It would be a complete falsehood to claim that the Great Recession went better than most people think. In fact, it was far worse than we ever expected (back in 2008 that is): 5.1 percent shrinkage of the economy during 2007-09 and record job losses in the months just before and after Obama’s inauguration in January 2009. Analysts in 2008 predicted things would be bad, but they had no idea just how pervasive the effects of the financial sector’s and housing market’s collapses would be. It’s common knowledge that this is the worst crisis we’ve encountered since the Great Depression.

What has been far better than most people realize is the recovery from this catastrophe. We’re still in a very difficult time, with unacceptable unemployment levels and a lack of demand that isn’t propping up business as it needs to. But things are getting better, and while complete recovery can’t come soon enough, that’s what’s important in the broader scheme of things. The Bureau of Economic Research finds that the recession itself — meaning the time where the economy shrank and job losses increased — ended in 2009. In other words, we’re not where we should be, but the worst is over, and things are slowly getting much better.

In the wake of the most frightening economic devastation of the Great Recession, the federal government passed a now-infamous sweeping set of government spending programs titled the American Recovery and Reinvestment Plan of 2009 — the stimulus package. Following the tenets of Keynesian economics, hundreds of billions of dollars were poured into infrastructure investment, health care, education, aid to low income and unemployed individuals, tax incentives and other programs in an effort to create jobs immediately and boost demand. It was a completely useless expansion of federal spending that constitutes the greatest waste of money in American history and did nothing to aid recovery. Right? Wrong.

Prepare yourselves, because the most unorthodox political blasphemy of this entire article so far is about to follow. The stimulus worked. The three indicators of economic health we need to look at are gross domestic product, total payroll employment and private-sector layoffs. Before the recession, GDP was rising at a very respectable rate, as were employment levels. 2008 marked a dramatic reversal in this trend: stagnation and then dramatic decline in GDP (9 percent during the fourth quarter alone), extreme rise in PSL (from 1.7 million layoffs in April to 2.3 million layoffs in December alone). January 2009 saw more job losses in a single month than in any single month for 60 years.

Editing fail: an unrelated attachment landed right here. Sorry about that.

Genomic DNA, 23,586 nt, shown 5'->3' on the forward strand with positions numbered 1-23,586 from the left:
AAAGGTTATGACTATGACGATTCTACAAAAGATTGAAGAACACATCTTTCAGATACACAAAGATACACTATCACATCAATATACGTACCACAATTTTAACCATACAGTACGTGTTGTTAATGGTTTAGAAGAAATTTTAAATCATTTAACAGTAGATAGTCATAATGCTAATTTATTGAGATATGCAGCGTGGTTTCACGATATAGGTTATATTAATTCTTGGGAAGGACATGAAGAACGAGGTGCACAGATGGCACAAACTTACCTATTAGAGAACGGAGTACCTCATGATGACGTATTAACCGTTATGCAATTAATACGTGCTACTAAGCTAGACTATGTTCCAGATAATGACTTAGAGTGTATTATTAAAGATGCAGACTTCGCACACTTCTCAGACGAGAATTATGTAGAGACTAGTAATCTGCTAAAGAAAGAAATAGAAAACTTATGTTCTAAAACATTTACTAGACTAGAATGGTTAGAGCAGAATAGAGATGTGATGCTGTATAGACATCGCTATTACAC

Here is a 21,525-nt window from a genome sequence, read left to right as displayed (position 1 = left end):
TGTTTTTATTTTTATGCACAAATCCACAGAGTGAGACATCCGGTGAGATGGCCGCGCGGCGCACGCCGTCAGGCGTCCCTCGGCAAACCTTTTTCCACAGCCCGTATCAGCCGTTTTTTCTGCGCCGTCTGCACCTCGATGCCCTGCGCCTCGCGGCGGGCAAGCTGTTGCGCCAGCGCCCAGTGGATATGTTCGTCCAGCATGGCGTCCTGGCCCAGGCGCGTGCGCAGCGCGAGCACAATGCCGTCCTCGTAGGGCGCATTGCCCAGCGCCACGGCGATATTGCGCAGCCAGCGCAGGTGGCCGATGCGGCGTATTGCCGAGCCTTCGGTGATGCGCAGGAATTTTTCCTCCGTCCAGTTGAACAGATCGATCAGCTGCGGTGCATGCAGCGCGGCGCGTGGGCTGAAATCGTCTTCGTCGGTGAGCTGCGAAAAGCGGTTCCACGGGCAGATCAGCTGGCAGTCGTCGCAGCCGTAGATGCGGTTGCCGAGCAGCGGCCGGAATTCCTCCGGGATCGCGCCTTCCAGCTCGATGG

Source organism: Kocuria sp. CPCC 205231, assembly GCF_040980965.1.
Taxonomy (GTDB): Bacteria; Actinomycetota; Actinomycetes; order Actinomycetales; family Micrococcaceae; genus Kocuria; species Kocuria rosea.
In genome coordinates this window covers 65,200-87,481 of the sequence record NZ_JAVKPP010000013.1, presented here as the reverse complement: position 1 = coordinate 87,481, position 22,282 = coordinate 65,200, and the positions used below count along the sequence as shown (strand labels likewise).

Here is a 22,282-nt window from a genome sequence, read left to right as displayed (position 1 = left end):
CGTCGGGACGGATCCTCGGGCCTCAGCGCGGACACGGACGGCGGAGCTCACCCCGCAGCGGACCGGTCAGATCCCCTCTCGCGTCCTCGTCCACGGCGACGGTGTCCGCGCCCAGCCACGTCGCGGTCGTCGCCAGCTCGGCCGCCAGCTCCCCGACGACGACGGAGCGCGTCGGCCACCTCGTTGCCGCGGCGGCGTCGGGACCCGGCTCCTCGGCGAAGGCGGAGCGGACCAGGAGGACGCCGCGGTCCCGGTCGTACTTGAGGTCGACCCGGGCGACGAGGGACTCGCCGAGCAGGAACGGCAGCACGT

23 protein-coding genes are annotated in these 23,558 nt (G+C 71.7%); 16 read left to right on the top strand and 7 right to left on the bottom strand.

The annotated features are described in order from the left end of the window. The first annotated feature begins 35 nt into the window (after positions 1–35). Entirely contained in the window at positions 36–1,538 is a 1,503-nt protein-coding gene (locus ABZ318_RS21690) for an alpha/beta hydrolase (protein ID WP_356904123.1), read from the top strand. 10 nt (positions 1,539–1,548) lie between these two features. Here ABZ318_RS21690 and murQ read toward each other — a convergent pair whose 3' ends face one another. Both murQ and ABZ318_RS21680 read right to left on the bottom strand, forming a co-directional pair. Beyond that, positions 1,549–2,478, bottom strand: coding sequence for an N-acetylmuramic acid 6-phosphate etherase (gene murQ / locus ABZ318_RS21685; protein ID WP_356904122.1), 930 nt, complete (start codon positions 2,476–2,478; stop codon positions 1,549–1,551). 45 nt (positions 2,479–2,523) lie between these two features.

Then came February 2009: GDP declined steadily for a short while, and then began to grow again during the third quarter. Job losses began decreasingly steadily — meaning that we were still losing jobs, but at a remarkably slower rate. By the end of the year, the economy was seeing a net growth in jobs for the first time since the recession started. Private-sector layoffs began declining slowly, reaching pre-recession levels within a year.

Date that the stimulus package was signed into law: Feb. 17, 2009. Coincidence? I think not. Don’t get me wrong: Obama saw a lot of job losses during his first year in office, and the economy didn’t become better with a wave of his magic wand. But it’s the trend that’s important! During the past three years, we’ve been doing better and better each month — and with recent statistics showing hundreds of thousands of jobs being added every month, the future is looking much brighter.

— Geoffrey Bell is the Daily Nexus liberal columnist.


In Response, Right Said:


Yes, technically — according to the strict economic definition of the word — the Great Recession is over. But by almost any indicator, we are not in an economic recovery. The “recovery” in terms of job gains, contrary to what my colleague says, has been disturbingly uneven. Economic growth has remained anemic, nowhere close to the 3 percent growth that would occur under normal circumstances. I’ve said it before and I’ll say it again — Keynesian economics does not work; it’s never worked in our past, it’s not working now. So yes, the stimulus package was a complete waste of taxpayer dollars, another boondoggle spending project that has driven us deeper into crushing debt.

If the president is truly an “ardent believer in the free market” like he claimed he is, he would have realized that this approach is completely inefficient, particularly now that we are in a global economy. It would have been far more efficient and effective for him to do pretty much everything he hasn’t done: provide a tax amnesty period to bring corporate profits back into the United States, reform the corporate and individual tax code to make it flatter, fairer and simpler and eliminate capital gains taxes to encourage investment in American companies. These measures would not only have put the economy on solid ground to recover, but they also would have had little to no net effect on the national debt. Now that’s change you can believe in.